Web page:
I haven't been posting lately because I've been testing recipes for the cookbook that I'm writing. I don't think I've mentioned that before, but I am very excited about how it's turning out!  I'll let you know more as it progresses.  So, I haven't been cooking very many things that are new and different that I can post. Yesterday, I made a quick Sweet and Sour Cabbage dish to go with a little Pork Loin that I was roasting, while I was testing Chinese Barbecue Sauces and the dish went so well with the Pork that I decided to go and ahead and share it with you. I realized while in Germany a few years ago that whenever a fatty meat was served, like Pork, they also served something sour to help the digestive processes of the liver and gallbladder. The Chinese have always thought that way too so this is a perfect little dish for just that purpose. I think Cabbage in all it's various manifestations is a wonderful and extremely underrated vegetable!  Like all members of the Brassica family, it is very nutritious and protective health-wise so that alone is a good enough reason to eat more Cabbage. But I eat it because it is delicious. This recipe takes only a few minutes to cook, which is so helpful for a busy cook. I decided on it at the last minute because I realized I forgot to plan for a vegetable and I was so happy I did!

Quick Sweet and Sour Napa Cabbage

3 cups chopped Napa Cabbage
2 Tablespoons Vegetable Oil
1 Tablespoon Chinkiang Vinegar (Chinese Black Vinegar - you can also use Balsamic Vinegar)
1 teaspoon Sugar
1/4 teaspoon Salt
fresh Ground Black Pepper
Optional 1 Green Onion, trimmed and cut into small pieces

Heat a wok or frying pan and add in the oil. Then add in the Napa Cabbage (and Green Onion if using) and stir frequently until the Cabbage starts to brown just slightly on the edges. Mix together the Vinegar, Sugar and Salt and stir into the Cabbage. Top with a little Black Pepper over the top. 

Five Element Analysis

Cabbage belongs to the Earth Element and the Sugar adds just a bit more, so this is a primarily Earthy side dish. The Vinegar contributes a little bit of the Wood Element. If you use the Green Onion, you add in a little bit of the Metal Element too and the Black Pepper adds just a hint of the Fire Element. This is a very good addition to a meal that needs more of the Earth Element. 


Sunday, April 9, 2017

Pancetta and Arugula Pasta Sauce


It is now quite easy to find high-quality Gluten Free Pasta that have the taste and texture of the real thing. My current favorite is the Bonta D'Italia brand by Schar, which is a German and Italian company. Pasta is often just the quick meal that I want to make when I don't feel like fussing with anything that takes longer than 30 minutes. Last night I made a sauce that was a big hit with my younger son. He doesn't like sauces made with canned Tomatoes and this one was made with fresh Romas that were surprisingly ripe from the grocery store. I just cooked some Shallots in Olive Oil and added Pancetta and then chopped Tomatoes to make a light and fast Pasta Sauce. At the last minute, I tossed in handfuls of Arugula up ends up wilting into a very tasty cooked vegetable. I love Arugula in a salad but don't often think to use it in any other way and this way works. And I usually have Pancetta already chopped up in the freezer from Trader Joe's. My son was delighted with this Pasta dish. He sprinkled the whole thing with lots of Parmesan Cheese and wasn't even aware that the pasta was gluten free.  I'm posting this recipe for him and for any of you who want another easy Pasta Sauce that comes together even faster than it takes to boil the pasta!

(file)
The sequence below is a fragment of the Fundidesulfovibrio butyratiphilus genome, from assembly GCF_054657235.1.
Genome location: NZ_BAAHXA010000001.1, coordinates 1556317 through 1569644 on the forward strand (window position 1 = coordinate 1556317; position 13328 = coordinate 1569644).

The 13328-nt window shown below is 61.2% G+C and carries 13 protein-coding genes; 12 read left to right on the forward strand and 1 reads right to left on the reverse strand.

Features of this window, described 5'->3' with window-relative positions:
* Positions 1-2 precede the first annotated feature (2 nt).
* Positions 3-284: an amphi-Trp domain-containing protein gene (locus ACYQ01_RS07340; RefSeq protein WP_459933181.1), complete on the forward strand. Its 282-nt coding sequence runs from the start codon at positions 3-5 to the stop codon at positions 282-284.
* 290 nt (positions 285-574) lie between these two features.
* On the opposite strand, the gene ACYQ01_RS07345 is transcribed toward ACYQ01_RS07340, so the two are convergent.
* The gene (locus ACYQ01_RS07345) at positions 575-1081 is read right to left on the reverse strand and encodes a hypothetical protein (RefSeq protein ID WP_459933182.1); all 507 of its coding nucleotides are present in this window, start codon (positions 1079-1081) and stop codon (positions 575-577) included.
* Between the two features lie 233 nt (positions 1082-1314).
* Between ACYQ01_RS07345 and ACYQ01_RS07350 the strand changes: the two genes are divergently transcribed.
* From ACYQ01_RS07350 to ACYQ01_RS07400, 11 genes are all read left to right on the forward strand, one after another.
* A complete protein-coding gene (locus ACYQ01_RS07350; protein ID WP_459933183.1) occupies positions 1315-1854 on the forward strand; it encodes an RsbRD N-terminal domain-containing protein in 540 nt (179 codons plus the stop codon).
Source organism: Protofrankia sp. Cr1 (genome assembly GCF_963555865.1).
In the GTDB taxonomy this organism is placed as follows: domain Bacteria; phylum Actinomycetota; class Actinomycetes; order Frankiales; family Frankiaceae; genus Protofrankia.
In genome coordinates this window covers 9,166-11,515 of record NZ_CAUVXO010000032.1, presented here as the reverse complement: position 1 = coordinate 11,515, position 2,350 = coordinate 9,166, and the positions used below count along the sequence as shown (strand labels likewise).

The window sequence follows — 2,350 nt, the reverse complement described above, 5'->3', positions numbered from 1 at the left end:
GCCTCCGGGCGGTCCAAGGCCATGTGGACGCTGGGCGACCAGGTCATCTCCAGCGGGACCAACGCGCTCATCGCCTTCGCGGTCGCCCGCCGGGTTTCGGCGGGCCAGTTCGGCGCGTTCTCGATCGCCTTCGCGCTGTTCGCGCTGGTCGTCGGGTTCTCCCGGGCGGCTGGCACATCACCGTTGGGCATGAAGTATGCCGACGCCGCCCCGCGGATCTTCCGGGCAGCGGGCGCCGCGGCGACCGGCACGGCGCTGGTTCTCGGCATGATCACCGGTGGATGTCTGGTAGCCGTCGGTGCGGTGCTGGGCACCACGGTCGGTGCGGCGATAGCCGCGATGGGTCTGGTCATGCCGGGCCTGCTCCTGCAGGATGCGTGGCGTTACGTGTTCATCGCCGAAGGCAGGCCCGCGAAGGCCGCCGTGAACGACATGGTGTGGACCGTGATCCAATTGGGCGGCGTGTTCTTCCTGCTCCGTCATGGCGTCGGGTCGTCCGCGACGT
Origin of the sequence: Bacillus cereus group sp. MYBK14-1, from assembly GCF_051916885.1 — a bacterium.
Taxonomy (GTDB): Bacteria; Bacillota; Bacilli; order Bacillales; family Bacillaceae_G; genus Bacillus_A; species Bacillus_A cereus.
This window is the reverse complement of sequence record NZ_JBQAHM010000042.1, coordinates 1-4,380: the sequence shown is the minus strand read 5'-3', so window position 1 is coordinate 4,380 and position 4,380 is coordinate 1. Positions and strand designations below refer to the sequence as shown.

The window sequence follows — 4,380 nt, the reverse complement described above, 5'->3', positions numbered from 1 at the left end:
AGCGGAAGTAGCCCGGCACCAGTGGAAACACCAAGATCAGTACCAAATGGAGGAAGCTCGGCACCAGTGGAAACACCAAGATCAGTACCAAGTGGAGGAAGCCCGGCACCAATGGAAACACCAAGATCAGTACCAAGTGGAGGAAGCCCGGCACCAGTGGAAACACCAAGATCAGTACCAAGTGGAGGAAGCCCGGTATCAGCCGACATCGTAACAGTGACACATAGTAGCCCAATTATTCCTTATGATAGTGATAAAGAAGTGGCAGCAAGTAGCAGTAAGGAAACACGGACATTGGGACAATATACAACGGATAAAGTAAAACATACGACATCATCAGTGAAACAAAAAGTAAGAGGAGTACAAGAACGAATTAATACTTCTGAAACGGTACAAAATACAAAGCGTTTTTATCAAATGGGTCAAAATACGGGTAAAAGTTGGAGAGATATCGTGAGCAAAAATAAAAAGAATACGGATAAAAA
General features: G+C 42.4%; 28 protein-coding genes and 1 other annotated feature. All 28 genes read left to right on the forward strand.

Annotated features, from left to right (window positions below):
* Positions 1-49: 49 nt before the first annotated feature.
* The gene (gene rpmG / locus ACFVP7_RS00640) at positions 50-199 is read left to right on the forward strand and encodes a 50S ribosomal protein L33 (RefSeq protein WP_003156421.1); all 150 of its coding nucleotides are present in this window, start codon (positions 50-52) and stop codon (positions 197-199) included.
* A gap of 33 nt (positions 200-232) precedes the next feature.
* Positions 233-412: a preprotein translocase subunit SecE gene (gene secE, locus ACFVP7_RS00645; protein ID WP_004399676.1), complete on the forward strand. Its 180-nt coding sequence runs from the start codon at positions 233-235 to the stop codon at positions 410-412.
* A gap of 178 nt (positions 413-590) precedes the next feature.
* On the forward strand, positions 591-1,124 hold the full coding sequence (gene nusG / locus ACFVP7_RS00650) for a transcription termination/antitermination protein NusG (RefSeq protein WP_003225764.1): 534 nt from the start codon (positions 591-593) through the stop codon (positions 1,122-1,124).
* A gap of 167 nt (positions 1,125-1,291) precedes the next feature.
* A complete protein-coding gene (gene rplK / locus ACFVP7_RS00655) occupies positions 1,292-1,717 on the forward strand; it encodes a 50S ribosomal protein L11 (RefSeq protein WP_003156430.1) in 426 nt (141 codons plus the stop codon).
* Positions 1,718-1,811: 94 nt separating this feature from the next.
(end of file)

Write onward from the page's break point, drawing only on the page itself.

Pancetta and Arugula Pasta Sauce

4 ounces of Pancetta, chopped into small pieces
1 large shallot, minced
2 Tablespoons Olive Oil
8 Roma Tomatoes, chopped
1/4 teaspoon Salt
pinch of fresh ground Black Pepper
2 big handfuls washed Arugula (Rocket)
1/3 cup Pasta Water or 1/4 cup Water or Chicken Broth

Serve mixed with cooked Pasta and sprinkle with Parmesan Cheese if desired

Five Element Analysis

Pancetta is salted Pork so it belongs to the Water Element. The Shallot contributes the Metal Element and so does the Parmesan Cheese. The Tomatoes and Arugula add in the Fire Element. The Wood Element is brought in a little with the Olive Oil and Chicken Broth if you use it and it will be present if you use regular wheat pasta. The Gluten Free Pasta is a mixture of Corn and Tapioca flours for the Earth Element and Rice for more of the Metal Element.